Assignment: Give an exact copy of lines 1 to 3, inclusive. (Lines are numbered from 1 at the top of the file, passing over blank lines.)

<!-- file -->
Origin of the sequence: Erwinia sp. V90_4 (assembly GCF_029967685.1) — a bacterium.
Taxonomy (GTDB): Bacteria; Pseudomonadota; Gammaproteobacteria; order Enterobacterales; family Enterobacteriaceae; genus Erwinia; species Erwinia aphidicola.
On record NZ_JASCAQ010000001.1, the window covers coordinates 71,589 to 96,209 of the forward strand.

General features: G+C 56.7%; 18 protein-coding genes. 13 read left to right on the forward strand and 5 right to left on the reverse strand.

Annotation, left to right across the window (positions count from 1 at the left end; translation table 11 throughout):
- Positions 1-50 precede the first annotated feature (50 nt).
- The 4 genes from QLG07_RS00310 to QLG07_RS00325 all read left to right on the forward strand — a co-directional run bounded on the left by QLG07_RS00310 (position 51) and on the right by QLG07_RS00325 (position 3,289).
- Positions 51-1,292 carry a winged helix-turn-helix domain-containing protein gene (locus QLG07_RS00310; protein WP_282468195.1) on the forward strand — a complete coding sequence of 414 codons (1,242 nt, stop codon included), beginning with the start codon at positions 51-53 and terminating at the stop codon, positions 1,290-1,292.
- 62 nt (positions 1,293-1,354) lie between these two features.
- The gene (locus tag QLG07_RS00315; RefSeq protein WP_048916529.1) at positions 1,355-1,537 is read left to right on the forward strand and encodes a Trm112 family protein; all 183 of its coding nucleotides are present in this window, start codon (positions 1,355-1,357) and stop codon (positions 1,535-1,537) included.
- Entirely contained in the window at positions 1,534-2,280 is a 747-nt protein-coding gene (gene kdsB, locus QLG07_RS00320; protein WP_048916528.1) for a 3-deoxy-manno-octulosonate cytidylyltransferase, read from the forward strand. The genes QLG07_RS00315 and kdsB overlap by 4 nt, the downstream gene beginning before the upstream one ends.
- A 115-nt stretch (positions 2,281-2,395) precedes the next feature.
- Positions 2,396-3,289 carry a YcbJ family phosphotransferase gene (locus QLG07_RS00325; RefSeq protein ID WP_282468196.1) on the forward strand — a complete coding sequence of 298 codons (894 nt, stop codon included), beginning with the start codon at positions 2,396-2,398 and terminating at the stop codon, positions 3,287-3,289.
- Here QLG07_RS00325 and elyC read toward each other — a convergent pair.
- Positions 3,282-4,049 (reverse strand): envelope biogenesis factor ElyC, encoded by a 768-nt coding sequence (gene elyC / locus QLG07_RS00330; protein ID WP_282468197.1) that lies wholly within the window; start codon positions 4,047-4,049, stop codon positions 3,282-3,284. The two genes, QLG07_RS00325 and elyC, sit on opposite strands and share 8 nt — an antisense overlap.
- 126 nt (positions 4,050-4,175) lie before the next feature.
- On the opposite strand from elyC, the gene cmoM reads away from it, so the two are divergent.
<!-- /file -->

Origin of the sequence: Erwinia sp. V90_4 (assembly GCF_029967685.1) — a bacterium.
Taxonomy (GTDB): Bacteria; Pseudomonadota; Gammaproteobacteria; order Enterobacterales; family Enterobacteriaceae; genus Erwinia; species Erwinia aphidicola.
On record NZ_JASCAQ010000001.1, the window covers coordinates 71,589 to 96,209 of the forward strand.